A multivariate analysis of variance was performed to test for the interactions between BDNF samples across low and high IR groups at same time, controlling for covariates (Table 3). The results showed a significant effect of the independent categorical variable IR on BDNF levels (Wilks’ lambda 0.754, F(6.199), P < 0.01). The effects were significant controlling for age (Wilks’ lambda 0.963, F(0.696), P = 0.50), sex (Wilks’ lambda 0.858, F(2975), P = 0.06), resilience (Wilks’ lambda 0.832, F(3.646), P = 0.03), depressive symptoms at admission (Wilks’ lambda 0.982, F(0.324), P = 0.72), depressive symptoms at discharge (Wilks’ lambda 0.865, F(2.816), P = 0.06), and tobacco consumption (Wilks’ lambda 0.854, F(3.073), P = 0.05). Univariate testing (between-subjects effects) indicated that the effect of IR was statistically significant at BDNF levels at discharge (F = 12.044, P = 0.001).
Table 3 Multivariate tests of BDNF serum levels (ng/mL) and intrinsic religiosity in depressed inpatients.
A complementary linear regression model evaluated the effect of psychiatric inpatient treatment at discharge (n = 82, R2 = 0.32, adjusted R2 = 0.24, P = 0.001, Table 4). In this model, IR remained a statistically significant independent variable (β = 0.26, P = 0.01) in relationship to serum BDNF levels at hospital discharge, after controlling for SSRI (β = 0.17, P = 0.08), serotonin and norepinephrine reuptake inhibitor (β = −0.23, P = 0.02), tricyclic antidepressants (β = −0.17, P = 0.10), lithium (β = 0.29, P = 0.00), anticonvulsants (β = 0.22, P = 0.03), antipsychotics (β = −0.05, P = 0.61), and ECT (β = 0.00, P = 0.98).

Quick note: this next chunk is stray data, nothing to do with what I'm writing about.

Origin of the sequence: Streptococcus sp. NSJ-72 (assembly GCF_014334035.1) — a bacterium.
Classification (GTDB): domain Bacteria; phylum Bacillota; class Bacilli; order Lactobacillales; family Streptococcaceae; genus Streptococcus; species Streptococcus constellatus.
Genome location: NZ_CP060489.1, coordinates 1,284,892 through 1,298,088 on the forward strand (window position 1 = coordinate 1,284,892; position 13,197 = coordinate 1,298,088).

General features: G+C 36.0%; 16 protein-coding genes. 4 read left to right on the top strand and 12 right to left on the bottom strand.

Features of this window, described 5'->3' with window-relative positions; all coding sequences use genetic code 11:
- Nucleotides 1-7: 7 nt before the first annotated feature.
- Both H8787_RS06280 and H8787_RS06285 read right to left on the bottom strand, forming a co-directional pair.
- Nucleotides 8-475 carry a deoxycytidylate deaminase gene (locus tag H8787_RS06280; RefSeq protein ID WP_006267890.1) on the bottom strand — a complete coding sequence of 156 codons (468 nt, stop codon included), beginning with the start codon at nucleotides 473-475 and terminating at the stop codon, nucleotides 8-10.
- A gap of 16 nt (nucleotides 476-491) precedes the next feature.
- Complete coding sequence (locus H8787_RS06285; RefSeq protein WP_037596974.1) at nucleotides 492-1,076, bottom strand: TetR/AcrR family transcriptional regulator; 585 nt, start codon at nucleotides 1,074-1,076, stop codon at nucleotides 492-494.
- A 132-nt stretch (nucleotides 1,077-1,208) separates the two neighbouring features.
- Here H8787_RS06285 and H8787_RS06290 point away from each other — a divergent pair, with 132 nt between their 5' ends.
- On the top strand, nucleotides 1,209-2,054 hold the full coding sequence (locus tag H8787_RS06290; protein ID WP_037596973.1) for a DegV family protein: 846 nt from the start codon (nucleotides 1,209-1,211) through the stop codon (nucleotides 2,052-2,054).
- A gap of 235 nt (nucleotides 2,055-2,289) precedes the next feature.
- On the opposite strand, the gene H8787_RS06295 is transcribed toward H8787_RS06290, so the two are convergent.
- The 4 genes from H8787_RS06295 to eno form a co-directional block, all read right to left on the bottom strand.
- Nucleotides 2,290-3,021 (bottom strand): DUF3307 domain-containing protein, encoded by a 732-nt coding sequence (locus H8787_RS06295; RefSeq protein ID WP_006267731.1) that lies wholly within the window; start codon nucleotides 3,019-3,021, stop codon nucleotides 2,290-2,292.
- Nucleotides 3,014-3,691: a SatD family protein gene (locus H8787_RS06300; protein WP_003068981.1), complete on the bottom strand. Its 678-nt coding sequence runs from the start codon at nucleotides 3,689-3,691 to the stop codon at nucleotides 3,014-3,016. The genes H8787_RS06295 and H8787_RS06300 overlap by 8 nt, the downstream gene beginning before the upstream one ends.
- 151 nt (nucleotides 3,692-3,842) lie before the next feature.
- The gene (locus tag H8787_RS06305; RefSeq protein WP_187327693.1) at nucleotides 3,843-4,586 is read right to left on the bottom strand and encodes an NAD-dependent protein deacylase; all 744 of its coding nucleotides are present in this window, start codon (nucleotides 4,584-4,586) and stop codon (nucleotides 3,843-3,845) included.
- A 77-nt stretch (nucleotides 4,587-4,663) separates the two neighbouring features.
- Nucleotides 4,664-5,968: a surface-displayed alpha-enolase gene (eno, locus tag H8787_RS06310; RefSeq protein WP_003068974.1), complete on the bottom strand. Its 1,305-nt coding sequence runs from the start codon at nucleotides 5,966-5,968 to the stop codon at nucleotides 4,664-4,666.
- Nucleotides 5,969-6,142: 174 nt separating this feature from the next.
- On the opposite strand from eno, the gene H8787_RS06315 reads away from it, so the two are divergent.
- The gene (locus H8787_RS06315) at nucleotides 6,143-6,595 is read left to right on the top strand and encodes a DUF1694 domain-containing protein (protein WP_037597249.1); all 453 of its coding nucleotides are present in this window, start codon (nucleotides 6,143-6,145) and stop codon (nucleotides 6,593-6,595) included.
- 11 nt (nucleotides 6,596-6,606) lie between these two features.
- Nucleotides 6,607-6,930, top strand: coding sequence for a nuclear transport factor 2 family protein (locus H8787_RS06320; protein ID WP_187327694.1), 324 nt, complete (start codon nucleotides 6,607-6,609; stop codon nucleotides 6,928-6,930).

Table 4 Multilinear regression of BDNF serum levels (ng/mL) at hospital discharge in depressed inpatients controlling for psychiatric treatments (n = 82).
The present study found higher serum BDNF levels in depressed inpatients with higher IR at the time of discharge from psychiatric hospitalization (F = 6.199, P = 0.00). This is the first report of an association between religiosity and BDNF, that, among other effects, might be consider a biological marker of neuroplasticity in patients diagnosed with depression. Furthermore, the correlation between IR and higher BDNF levels identified in the present study is consistent with previous reports showing a mainly protective effect of religiosity in depressive disorders (12). A meta-analysis of 147 studies on religion and depression involving an average of 98.975 individuals found an inverse correlation between religiosity and depression, with a larger protective effect among people under severe life stress (13). Moreover, prospective studies have confirmed the protective effect of religiosity on incident depression (3) and recovery from a depressive episode (14). In our previous study, IR was inversely correlated to suicide risk and directly correlated with resilience and quality of life of depressed inpatients (10). Taken together with the current results, this suggests BDNF may be one pathway mediating the relationship between religiosity and depression.